Re: Helping our M$ friends

From: Bit Twister (BitTwister_at_localhost.localdomain)
Date: 09/01/03

  • Next message: James Arrow: "Re: Helping our M$ friends"
    Date: Mon, 01 Sep 2003 17:26:10 GMT

    On Mon, 01 Sep 2003 14:56:25 GMT, Dave wrote:
    > "Bit Twister" <BitTwister@localhost.localdomain> wrote in message
    > news:slrnbl2f3v.igg.BitTwister@wb.home...
    >> On Sat, 30 Aug 2003 19:00:35 -0500, Dave wrote:
    >> > Does anyone think we should take our firewall logs on the pings and
    > 135/139,
    >> > use smbclient and send out a whole lot of WinPopup messages so we can
    > get
    >> > our bandwidth back?
    >> Sure, why not. What could happen. Goto to jail and/or lose your
    >> Road Runner accout.
    >> Read 33.01. Definition (1) "Access"
    >> 33.02. Breach of Computer Security (a)
    >> Read 1 (a) then (4)
    > I wouldn't think sending a win popup message to inform the user they are
    > infected would be a crime.

    Take off your common sense hat and put your lawyer hat on.
    Go back and read either one of the above links and just the indicated
    paragraphs. You are wrong.

    > But enough, the point about RR security is well taken. They are motivated
    > by reducing effort. I do remember the day when they told me not to use a
    > Linksys firewall (but I did anyway). And if I caused some 50,000+ of their
    > customers to call in to get advice on how to clean up their PCs I would
    > likely end up kicked off.

    I hear you. I cannot find the link where an employee warnned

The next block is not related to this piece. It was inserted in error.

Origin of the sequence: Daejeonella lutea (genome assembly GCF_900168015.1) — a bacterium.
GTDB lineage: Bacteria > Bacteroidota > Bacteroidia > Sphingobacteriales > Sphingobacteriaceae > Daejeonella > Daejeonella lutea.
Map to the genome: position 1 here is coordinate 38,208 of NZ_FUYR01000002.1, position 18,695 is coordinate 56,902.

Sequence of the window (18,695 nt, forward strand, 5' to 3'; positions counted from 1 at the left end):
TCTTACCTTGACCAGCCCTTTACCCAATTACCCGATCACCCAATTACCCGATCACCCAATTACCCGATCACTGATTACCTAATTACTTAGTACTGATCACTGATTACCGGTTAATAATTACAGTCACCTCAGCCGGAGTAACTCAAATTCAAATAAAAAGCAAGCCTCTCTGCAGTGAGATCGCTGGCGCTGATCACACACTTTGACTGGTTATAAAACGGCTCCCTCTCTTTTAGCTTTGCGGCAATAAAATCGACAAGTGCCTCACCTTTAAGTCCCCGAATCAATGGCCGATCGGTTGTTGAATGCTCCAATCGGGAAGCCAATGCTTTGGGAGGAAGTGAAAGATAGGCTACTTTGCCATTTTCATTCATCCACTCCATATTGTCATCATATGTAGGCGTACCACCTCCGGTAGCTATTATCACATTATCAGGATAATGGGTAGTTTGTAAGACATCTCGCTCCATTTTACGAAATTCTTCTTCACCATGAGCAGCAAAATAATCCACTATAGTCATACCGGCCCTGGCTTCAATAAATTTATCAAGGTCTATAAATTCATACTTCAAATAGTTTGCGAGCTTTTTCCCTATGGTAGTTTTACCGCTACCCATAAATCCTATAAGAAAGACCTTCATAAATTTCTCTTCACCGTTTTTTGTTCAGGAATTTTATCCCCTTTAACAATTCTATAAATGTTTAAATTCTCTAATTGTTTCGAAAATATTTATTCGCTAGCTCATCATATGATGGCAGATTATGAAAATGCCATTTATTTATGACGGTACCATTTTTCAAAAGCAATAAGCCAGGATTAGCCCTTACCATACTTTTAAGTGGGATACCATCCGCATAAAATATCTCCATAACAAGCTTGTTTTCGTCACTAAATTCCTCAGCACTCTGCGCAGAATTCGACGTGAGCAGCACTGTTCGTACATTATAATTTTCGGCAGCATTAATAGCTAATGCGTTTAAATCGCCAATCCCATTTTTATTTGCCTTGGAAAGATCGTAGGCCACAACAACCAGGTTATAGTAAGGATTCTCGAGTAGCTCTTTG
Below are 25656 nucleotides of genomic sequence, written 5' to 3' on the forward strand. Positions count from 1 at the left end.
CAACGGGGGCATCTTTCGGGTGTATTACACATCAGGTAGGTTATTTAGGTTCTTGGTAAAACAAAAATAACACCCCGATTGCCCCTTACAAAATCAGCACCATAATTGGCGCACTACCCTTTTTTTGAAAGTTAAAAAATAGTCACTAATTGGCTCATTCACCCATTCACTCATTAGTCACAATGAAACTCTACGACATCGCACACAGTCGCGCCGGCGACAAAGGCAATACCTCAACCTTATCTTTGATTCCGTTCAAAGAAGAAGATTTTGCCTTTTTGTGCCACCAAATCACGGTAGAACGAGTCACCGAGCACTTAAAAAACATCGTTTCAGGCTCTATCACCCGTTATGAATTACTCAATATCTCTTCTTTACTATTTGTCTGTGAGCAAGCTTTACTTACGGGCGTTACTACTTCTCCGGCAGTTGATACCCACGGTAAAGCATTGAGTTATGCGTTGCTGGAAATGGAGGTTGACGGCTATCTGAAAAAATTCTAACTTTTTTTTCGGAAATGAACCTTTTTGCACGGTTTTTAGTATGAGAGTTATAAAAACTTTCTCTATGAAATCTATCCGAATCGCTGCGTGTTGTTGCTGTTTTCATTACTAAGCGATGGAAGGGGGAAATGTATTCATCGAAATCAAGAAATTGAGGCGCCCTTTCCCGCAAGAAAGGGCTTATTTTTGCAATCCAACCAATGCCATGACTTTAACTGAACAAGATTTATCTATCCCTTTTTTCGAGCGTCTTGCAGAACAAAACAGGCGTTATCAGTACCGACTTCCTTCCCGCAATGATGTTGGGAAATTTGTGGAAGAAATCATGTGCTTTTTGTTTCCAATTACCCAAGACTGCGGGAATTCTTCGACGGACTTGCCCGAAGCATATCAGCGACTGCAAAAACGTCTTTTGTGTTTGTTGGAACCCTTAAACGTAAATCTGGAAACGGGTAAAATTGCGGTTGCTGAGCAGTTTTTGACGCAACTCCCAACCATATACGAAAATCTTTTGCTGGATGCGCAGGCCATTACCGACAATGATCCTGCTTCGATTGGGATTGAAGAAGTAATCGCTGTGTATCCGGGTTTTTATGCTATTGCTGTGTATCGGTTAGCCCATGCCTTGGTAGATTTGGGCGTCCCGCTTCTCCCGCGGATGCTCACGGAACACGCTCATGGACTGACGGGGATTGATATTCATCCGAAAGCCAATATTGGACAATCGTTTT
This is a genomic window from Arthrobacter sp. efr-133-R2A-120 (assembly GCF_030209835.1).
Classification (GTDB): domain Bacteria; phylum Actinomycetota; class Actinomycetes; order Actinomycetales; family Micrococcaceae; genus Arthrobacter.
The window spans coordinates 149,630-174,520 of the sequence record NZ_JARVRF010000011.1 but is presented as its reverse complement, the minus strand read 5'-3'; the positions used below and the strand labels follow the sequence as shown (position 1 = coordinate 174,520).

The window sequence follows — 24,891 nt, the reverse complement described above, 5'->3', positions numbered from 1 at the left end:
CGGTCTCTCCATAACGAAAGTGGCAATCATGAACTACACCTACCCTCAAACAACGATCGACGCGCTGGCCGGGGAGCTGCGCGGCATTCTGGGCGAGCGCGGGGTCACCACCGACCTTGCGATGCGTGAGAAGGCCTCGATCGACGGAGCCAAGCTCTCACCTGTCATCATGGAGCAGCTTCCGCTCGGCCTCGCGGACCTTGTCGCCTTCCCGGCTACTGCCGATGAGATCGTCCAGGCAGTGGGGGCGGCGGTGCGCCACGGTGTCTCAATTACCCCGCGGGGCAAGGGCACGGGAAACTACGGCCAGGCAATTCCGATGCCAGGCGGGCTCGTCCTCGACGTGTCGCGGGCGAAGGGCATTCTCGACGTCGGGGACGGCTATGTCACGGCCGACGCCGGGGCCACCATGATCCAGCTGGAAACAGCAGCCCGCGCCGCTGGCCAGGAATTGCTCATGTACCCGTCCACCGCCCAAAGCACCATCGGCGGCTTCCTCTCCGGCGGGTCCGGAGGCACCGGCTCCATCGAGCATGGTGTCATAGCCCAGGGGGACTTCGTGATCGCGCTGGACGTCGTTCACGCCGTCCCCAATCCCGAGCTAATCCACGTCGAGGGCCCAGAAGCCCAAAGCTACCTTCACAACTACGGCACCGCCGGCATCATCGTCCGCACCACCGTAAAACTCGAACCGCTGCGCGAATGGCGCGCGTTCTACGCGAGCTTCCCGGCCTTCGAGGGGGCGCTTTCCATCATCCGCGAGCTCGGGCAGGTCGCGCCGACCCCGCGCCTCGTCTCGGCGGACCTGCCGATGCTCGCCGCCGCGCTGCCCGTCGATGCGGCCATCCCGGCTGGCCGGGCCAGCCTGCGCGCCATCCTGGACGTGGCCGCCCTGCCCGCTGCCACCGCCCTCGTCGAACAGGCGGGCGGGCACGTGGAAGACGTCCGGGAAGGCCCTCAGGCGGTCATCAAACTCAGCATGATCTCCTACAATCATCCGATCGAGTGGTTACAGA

management about a security flaw and they did not do anything. Emp
    left company and later let the cat out of the bag, the Orgeon law
    (IIRC) was used because of the email.

    > But the ISPs, not just TW could easily inform their users. Figuring out
    > which PCs are infected is easy. Map the IPs back to a MAC and the customer
    > DB should just be a shell script.

    Yes, my solution would be, gateway sees virus attempt, tells dhcp
    server. Server sets lease to expired. Next reboot, server gives dns
    server ip which routs all urls to Micro$not update site and clears
    database flag about dns munging.

    Slight problem when *nix boxes have same kind of problem. :(
    Apache worm commes to mind.

    There are other slight gotchas in my scheme, but just a simple matter
    of codding. :)

    > Then fire off a email.

    We (some comcast customers) had discussion about that because comcast
    sent emails to their customers giving links to discriptions, fixes and
    update. We then showed how that would lead someone to spam customers,
    who were email trained to get updates, to automatically click forged
    message and realy get malware a great head start.

    I did get a computer generated phone call warning about the problem.
    That will only work for people who have cable phone and others who
    keep their phone number current with the ISP.

  • Next message: James Arrow: "Re: Helping our M$ friends"